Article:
Everton are investigating reports of homophobic chanting during Saturday’s Premier League game against Chelsea, the Goodison Park club have announced.

“Both the club and Kick It Out have received reports of a homophobic chant being aimed at Chelsea’s fans by a small section of the home crowd,” the statement added.

“Homophobia has no place within our stadium, our club, our community or our game. The club strongly condemns such behaviour and is carrying out a thorough investigation which will include liaison with Merseyside Police.

ALSO READ: NPFL: FC IfeanyiUbah’s 2nd half blitz wrecks Wikki Tourists

“Match goers who have information relating to any form of discrimination should email reportitevertonfc.com.”

The Football Association was also made aware of numerous allegations of homophobic chanting by West Ham fans during the match at Chelsea last weekend.

The alleged abuse has come during a week in which the Premier League has backed Stonewall’s Rainbow Laces campaign in support of gay, lesbian, bisexual or transgender people in sport.

Meanwhile Graeme Souness believes more must be done to stamp out homophobia in football before any active gay players feel comfortable about coming out.

The 66-year-old former Liverpool and Rangers midfielder said he was from a generation which had been “extremely homophobic” but added that he had found a visit to the Pride Festival in Brighton last year enlightening.

“I think the PFA and Premier League have to look at themselves,” Souness said on Sky Sports.

ALSO READ: I kidnapped my step-sister to raise money for my girlfriend – Suspect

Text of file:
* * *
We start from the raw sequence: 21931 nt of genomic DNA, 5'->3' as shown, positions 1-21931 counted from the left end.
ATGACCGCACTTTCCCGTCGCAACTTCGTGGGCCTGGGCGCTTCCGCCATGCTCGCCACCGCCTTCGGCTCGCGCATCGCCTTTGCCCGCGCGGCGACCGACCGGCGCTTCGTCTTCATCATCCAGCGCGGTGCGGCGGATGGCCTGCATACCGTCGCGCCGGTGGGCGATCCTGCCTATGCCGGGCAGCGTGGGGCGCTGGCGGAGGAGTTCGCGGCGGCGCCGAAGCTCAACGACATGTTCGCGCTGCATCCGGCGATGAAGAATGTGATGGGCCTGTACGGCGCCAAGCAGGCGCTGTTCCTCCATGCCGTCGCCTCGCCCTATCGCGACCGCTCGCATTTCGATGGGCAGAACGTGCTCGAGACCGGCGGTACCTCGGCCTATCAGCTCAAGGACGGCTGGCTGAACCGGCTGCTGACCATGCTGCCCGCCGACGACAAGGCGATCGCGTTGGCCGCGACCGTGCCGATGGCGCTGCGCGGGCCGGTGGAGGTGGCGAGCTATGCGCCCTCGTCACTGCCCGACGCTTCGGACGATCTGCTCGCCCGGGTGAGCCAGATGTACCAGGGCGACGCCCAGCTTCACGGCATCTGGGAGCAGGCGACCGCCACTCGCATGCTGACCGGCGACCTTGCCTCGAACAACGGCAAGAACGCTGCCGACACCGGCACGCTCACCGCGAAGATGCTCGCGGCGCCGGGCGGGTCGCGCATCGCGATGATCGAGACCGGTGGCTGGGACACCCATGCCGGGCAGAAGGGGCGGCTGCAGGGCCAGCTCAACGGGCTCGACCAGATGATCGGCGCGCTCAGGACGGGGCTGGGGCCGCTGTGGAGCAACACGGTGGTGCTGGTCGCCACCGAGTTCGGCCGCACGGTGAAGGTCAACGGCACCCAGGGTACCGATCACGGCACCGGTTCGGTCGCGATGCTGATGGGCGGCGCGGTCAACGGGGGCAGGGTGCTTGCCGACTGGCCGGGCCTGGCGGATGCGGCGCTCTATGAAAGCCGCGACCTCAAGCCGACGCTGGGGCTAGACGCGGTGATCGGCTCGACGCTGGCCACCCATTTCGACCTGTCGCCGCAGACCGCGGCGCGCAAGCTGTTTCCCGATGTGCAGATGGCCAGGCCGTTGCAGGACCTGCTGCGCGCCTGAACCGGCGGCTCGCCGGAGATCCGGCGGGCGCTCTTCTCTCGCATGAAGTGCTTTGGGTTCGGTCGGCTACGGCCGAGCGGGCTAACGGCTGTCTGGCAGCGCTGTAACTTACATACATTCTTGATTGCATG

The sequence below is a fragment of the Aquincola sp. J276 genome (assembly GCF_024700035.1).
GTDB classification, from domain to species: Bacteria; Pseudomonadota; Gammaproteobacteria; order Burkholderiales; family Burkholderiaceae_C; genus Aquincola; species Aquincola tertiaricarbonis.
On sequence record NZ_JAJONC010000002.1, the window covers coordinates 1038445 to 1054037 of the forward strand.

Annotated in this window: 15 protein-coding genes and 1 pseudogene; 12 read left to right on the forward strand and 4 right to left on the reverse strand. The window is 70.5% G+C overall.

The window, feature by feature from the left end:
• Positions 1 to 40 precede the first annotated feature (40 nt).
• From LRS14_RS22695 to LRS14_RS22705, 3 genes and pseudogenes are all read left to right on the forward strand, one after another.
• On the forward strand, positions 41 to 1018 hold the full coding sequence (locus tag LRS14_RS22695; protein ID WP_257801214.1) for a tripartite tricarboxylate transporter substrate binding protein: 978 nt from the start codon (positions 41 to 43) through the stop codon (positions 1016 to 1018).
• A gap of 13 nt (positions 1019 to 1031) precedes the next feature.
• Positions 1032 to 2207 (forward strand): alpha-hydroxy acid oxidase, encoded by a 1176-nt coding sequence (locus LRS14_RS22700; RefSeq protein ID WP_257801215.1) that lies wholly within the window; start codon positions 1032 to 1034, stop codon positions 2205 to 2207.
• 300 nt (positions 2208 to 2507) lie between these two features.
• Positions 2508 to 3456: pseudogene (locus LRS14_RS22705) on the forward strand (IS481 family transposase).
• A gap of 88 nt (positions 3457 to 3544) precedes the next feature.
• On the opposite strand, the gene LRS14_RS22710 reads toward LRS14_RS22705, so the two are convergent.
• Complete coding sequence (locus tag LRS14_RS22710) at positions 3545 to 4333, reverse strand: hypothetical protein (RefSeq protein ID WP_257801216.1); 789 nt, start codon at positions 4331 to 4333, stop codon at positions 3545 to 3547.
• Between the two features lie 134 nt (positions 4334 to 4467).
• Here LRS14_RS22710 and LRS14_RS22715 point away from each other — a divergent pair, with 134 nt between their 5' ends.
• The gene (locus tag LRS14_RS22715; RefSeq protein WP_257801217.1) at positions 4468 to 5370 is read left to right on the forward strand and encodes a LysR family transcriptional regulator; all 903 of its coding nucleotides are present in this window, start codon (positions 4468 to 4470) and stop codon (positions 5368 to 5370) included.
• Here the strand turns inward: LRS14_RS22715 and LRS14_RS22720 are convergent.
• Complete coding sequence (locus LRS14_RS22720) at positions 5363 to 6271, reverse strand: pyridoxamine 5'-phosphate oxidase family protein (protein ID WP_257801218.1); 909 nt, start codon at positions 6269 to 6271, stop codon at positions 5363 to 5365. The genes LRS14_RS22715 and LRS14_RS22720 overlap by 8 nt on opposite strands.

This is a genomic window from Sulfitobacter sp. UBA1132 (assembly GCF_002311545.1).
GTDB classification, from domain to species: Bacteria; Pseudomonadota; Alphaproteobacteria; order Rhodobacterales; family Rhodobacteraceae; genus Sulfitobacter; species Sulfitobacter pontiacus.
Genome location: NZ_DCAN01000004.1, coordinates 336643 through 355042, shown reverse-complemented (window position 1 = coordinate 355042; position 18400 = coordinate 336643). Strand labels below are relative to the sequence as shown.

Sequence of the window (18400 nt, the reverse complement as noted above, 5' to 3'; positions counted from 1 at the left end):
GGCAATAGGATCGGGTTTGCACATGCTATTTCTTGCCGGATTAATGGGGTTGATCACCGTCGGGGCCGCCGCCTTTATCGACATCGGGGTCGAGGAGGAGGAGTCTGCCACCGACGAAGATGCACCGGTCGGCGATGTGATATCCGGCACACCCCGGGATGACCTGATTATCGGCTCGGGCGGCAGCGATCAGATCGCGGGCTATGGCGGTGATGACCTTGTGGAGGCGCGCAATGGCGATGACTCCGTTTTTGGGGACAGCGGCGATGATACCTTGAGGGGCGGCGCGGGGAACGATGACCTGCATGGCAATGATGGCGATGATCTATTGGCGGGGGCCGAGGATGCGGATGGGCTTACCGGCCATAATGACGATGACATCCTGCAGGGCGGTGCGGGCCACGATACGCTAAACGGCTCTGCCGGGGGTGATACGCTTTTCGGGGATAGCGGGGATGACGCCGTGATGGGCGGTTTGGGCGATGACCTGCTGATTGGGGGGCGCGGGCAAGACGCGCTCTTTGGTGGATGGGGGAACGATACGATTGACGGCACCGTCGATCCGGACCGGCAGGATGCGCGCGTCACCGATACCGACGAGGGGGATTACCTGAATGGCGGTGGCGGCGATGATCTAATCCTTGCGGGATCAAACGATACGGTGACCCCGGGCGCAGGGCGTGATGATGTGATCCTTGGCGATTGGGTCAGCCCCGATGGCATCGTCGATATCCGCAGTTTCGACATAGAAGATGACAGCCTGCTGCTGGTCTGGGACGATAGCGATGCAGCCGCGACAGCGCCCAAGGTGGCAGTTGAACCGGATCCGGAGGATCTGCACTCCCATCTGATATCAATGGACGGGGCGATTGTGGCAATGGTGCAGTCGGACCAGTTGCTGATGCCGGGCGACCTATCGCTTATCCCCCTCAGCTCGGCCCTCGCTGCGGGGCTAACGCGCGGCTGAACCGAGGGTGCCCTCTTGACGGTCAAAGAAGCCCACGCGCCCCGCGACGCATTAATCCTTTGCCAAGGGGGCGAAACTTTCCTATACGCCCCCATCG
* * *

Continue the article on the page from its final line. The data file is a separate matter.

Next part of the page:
“You ask the question, ‘Why has no one ever come out?’ I don’t think football has created an environment where anyone would feel comfortable and confident about saying ‘I am gay’. There must be gay and bisexual players playing in the Premier League. There has to be but no one has felt comfortable enough to come out and say ‘This is me’.”

Souness, who began his career in 1970 with Tottenham and played on until 1991, when he was player-manager of Rangers, added: “I came from a generation, a time in our football, where it was extremely homophobic, the banter in the dressing room.

“But nine months ago I came and took part in a parade here and it was enlightening and I learned so much and it changed my attitude. It was a fabulous day out, it was sunny, it was mobbed, there were tens of thousands of people there and I found it extremely educational and it was a thoroughly great day out.

“I would tell anyone if you want to learn more to come down here to that parade and you’ll come away with a completely different opinion.”

Source: Guardian UK

Vanguard News


Comments expressed here do not reflect the opinions of vanguard newspapers or any employee thereof.